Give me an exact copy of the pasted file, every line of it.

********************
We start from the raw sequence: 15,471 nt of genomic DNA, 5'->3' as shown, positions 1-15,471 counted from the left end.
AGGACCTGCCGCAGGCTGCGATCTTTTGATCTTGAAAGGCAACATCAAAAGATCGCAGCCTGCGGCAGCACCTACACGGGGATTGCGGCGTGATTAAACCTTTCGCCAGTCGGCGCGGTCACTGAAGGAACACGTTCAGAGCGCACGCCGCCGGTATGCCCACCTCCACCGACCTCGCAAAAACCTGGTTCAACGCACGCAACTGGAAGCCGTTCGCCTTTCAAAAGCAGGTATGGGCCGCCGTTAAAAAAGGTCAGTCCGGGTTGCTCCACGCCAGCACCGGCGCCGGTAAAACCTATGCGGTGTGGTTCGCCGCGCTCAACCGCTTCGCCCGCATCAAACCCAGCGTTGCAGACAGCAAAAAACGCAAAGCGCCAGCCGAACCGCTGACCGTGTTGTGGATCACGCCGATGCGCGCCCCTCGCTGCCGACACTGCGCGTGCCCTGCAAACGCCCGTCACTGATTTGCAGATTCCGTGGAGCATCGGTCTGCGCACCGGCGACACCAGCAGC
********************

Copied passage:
We start from the raw sequence: 15,471 nt of genomic DNA, 5'->3' as shown, positions 1-15,471 counted from the left end.
AGGACCTGCCGCAGGCTGCGATCTTTTGATCTTGAAAGGCAACATCAAAAGATCGCAGCCTGCGGCAGCACCTACACGGGGATTGCGGCGTGATTAAACCTTTCGCCAGTCGGCGCGGTCACTGAAGGAACACGTTCAGAGCGCACGCCGCCGGTATGCCCACCTCCACCGACCTCGCAAAAACCTGGTTCAACGCACGCAACTGGAAGCCGTTCGCCTTTCAAAAGCAGGTATGGGCCGCCGTTAAAAAAGGTCAGTCCGGGTTGCTCCACGCCAGCACCGGCGCCGGTAAAACCTATGCGGTGTGGTTCGCCGCGCTCAACCGCTTCGCCCGCATCAAACCCAGCGTTGCAGACAGCAAAAAACGCAAAGCGCCAGCCGAACCGCTGACCGTGTTGTGGATCACGCCGATGCGCGCCCCTCGCTGCCGACACTGCGCGTGCCCTGCAAACGCCCGTCACTGATTTGCAGATTCCGTGGAGCATCGGTCTGCGCACCGGCGACACCAGCAGC